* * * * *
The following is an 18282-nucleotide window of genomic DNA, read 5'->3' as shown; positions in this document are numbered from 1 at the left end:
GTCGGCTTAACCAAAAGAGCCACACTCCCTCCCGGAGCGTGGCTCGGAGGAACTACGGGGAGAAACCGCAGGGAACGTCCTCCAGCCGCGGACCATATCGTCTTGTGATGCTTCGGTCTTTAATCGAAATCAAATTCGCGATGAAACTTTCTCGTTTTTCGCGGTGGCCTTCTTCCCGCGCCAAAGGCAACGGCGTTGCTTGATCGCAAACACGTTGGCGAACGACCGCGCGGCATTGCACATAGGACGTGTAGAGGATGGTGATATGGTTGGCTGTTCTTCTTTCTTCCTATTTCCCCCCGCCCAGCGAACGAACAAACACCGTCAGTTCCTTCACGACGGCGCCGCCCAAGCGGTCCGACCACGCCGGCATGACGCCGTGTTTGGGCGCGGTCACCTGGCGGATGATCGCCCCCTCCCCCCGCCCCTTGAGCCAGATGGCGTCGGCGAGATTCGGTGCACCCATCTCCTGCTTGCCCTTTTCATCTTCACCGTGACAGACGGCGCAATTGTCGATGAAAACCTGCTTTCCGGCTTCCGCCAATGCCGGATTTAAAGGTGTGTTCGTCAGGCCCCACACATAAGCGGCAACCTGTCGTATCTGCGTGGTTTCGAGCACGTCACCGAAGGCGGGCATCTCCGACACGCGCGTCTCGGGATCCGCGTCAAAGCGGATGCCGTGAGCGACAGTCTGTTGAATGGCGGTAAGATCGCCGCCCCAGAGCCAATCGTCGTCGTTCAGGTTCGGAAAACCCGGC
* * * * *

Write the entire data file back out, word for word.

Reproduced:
The following is an 18282-nucleotide window of genomic DNA, read 5'->3' as shown; positions in this document are numbered from 1 at the left end:
GTCGGCTTAACCAAAAGAGCCACACTCCCTCCCGGAGCGTGGCTCGGAGGAACTACGGGGAGAAACCGCAGGGAACGTCCTCCAGCCGCGGACCATATCGTCTTGTGATGCTTCGGTCTTTAATCGAAATCAAATTCGCGATGAAACTTTCTCGTTTTTCGCGGTGGCCTTCTTCCCGCGCCAAAGGCAACGGCGTTGCTTGATCGCAAACACGTTGGCGAACGACCGCGCGGCATTGCACATAGGACGTGTAGAGGATGGTGATATGGTTGGCTGTTCTTCTTTCTTCCTATTTCCCCCCGCCCAGCGAACGAACAAACACCGTCAGTTCCTTCACGACGGCGCCGCCCAAGCGGTCCGACCACGCCGGCATGACGCCGTGTTTGGGCGCGGTCACCTGGCGGATGATCGCCCCCTCCCCCCGCCCCTTGAGCCAGATGGCGTCGGCGAGATTCGGTGCACCCATCTCCTGCTTGCCCTTTTCATCTTCACCGTGACAGACGGCGCAATTGTCGATGAAAACCTGCTTTCCGGCTTCCGCCAATGCCGGATTTAAAGGTGTGTTCGTCAGGCCCCACACATAAGCGGCAACCTGTCGTATCTGCGTGGTTTCGAGCACGTCACCGAAGGCGGGCATCTCCGACACGCGCGTCTCGGGATCCGCGTCAAAGCGGATGCCGTGAGCGACAGTCTGTTGAATGGCGGTAAGATCGCCGCCCCAGAGCCAATCGTCGTCGTTCAGGTTCGGAAAACCCGGC